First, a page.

Skokie's LanzaTech the sole U.S. finalist in royals' Earthshot climate award

  • Britain's Prince William and Kate, princess of Wales, arrive Friday for the second annual Earthshot Prize Awards ceremony at the MGM Music Hall in Boston.

    Britain's Prince William and Kate, princess of Wales, arrive Friday for the second annual Earthshot Prize Awards ceremony at the MGM Music Hall in Boston. Associated Press

  • The Earthshot Prize Awards ceremony took place Friday at the MGM Music Hall at Fenway, in Boston.

    The Earthshot Prize Awards ceremony took place Friday at the MGM Music Hall at Fenway, in Boston. David L. Ryan/The Boston Globe via AP, Pool

  • Britain's Prince William and Kate, princess of Wales, chat with actor Rami Malek at The Earthshot Prize Awards at the MGM Music Hall at Fenway, in Boston, Friday.

    Britain's Prince William and Kate, princess of Wales, chat with actor Rami Malek at The Earthshot Prize Awards at the MGM Music Hall at Fenway, in Boston, Friday. David L. Ryan/The Boston Globe via AP, Pool

  • Britain's Prince William and Kate, princess of Wales, talk to former football player David Beckham after attending the second annual Earthshot Prize Awards ceremony Friday at the MGM Music Hall at Fenway, in Boston. Actor/comedian Catherine O'Hara is center in the background.

    Britain's Prince William and Kate, princess of Wales, talk to former football player David Beckham after attending the second annual Earthshot Prize Awards ceremony Friday at the MGM Music Hall at Fenway, in Boston. Actor/comedian Catherine O'Hara is center in the background. Brian Snyder/Pool Photo via AP

  • Singer-songwriter Ellie Goulding arrives for the second annual Earthshot Prize Awards ceremony Friday at the MGM Music Hall in Boston.

    Singer-songwriter Ellie Goulding arrives for the second annual Earthshot Prize Awards ceremony Friday at the MGM Music Hall in Boston. Associated Press

 
BY JENNY WHIDDEN
jwhidden@dailyherald.com
Updated 12/9/2022 1:29 PM

A Skokie-based tech company is being recognized by the Royal Foundation for its unique climate specialization -- turning industrial carbon emissions into products like running shoes, dresses and airplane fuel.

LanzaTech was the sole U.S. finalist out of 15 worldwide for the Earthshot Prize, an award presented by the Royal Foundation and launched by Great Britain's Prince William and David Attenborough in 2020 to find and grow global climate solutions. The awards were announced Friday in Boston, with the Prince and Princess of Wales in attendance alongside celebrities such as David Beckham, Rami Malek and Ellie Goulding.

 

The five winners -- organizations 44.01, Kheyti, Mukuru Clean Stoves, Notpla and Queensland Indigenous Women's Ranger Network -- will each receive 1 million British pounds. The finalists will receive tailored support -- such as in the areas of manufacturing, retail, legal advice, digital technology and business strategy -- from The Earthshot Prize Global Alliance, a network of philanthropies, nongovernmental organizations and businesses.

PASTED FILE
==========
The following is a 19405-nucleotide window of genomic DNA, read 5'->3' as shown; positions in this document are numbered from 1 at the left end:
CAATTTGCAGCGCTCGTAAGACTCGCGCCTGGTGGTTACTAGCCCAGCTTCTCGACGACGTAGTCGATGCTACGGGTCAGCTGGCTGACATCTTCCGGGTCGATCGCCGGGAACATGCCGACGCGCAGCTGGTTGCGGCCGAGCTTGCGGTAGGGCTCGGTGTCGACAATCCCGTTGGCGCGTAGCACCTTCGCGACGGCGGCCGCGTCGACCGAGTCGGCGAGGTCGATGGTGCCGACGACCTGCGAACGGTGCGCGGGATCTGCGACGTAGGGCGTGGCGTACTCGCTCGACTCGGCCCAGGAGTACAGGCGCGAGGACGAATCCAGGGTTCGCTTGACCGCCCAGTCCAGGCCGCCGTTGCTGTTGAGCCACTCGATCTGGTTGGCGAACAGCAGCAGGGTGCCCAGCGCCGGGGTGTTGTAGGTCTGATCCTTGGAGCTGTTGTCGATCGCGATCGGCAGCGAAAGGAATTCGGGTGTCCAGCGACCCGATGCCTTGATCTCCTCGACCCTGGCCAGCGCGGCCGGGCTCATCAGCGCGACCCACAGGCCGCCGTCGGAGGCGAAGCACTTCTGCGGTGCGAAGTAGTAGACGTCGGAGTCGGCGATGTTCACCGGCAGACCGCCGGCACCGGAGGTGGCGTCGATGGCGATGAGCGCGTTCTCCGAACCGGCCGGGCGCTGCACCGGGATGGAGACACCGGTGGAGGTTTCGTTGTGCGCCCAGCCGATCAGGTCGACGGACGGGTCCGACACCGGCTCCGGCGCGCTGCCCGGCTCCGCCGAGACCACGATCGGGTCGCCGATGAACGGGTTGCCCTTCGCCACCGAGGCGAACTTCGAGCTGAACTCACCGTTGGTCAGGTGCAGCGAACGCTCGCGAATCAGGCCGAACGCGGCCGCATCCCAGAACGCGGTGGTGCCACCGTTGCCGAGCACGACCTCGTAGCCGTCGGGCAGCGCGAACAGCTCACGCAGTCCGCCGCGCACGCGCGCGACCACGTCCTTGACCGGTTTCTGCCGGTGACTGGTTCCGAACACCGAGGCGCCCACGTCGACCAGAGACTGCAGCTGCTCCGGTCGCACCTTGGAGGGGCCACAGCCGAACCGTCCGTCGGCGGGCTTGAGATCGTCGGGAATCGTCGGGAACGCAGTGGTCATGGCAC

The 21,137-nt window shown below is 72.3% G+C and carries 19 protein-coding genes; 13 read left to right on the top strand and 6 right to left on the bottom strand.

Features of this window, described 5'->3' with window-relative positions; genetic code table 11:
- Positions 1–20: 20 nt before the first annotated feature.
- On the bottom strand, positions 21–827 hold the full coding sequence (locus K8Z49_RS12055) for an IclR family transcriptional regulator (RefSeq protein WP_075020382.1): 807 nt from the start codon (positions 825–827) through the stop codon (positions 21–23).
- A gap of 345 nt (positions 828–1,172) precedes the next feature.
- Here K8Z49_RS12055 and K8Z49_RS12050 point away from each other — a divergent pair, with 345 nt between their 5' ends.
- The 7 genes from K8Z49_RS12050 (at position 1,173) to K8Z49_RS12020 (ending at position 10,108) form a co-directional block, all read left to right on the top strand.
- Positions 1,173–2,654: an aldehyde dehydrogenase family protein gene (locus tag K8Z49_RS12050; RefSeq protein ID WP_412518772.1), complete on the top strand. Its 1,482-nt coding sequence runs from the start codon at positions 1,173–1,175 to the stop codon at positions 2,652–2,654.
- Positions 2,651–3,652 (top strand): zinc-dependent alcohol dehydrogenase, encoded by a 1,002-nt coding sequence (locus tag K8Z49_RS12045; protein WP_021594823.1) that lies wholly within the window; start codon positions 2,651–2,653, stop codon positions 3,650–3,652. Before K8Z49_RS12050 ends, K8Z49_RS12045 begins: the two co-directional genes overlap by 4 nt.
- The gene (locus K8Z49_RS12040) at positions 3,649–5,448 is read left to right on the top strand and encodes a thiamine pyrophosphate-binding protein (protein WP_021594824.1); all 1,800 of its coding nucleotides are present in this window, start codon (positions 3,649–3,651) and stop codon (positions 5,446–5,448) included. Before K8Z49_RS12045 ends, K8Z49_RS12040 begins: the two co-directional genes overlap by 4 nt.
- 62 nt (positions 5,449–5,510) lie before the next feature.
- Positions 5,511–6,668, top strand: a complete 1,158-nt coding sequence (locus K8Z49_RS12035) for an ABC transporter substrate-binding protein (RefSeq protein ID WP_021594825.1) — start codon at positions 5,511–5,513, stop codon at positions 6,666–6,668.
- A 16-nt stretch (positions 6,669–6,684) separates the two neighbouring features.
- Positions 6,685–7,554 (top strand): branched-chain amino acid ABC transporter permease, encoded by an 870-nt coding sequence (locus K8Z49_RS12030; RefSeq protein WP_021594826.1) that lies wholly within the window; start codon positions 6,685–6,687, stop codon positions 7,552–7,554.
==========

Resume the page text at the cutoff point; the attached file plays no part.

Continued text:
"We're very honored to be recognized by this award and being amongst those finalists. That's a huge, huge honor, and I think it also validates the work that we've done so far," said Michael Koepke, LanzaTech vice president of synthetic biology. "Ultimately, we want to get to a stage where every consumer can have the choice to get a sustainable version of their product."

The company uses its gas fermentation technology to trap pollution and turn it into ethanol, which can be used to create a range of products. Three ethanol plants in China -- two at ferroalloy plants and one at a steel mill -- currently use LanzaTech technology, producing over 50,000 gallons of ethanol and diverting over 200,000 tons of CO2 emissions.

Koepke said the networking and awareness that comes with being a finalist has been really valuable, especially for the stage that LanzaTech is at right now. The company has recently commercialized its technology and is now looking to "number up and really produce impactful quantities of products."

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Founded in New Zealand, LanzaTech moved its research and development headquarters to the Chicago area about 10 years ago, spending a few years in Roselle before settling in at the Illinois Science and Technology Park in Skokie among other organizations such as Northwestern University and NorthShore University HealthSystem.

Koepke said that while New Zealand was a great place to start the company, it's a relatively small country. The U.S. is better suited to building multiple commercial plans and scaling up the engineered microbes that LanzaTech uses in its fermentation process.

"There's obviously a really good basis for talent (in the Chicago area) with the universities, national labs and a lot of big established companies, especially on the engineering side," he said.

LanzaTech has over a dozen plants soon to come online over the next two years. So far, the company has worked with brands such as Zara, Coty and Lululemon to make products using the ethanol produced by LanzaTech.

"It's obviously really important to develop more sustainable solutions and keep the carbon that we have above ground in circulation as long as possible," Koepke said. "I think it's about being very precious about the carbon and enabling a circular economy where at the end of the life we bring it back into the cycle, which our technology allows for, and displace fossil products and keep as much fossil as we can in the ground."

• Jenny Whidden is a Report For America corps member covering climate change and the environment for the Daily Herald. To help support her work, click here to make a tax-deductible donation.

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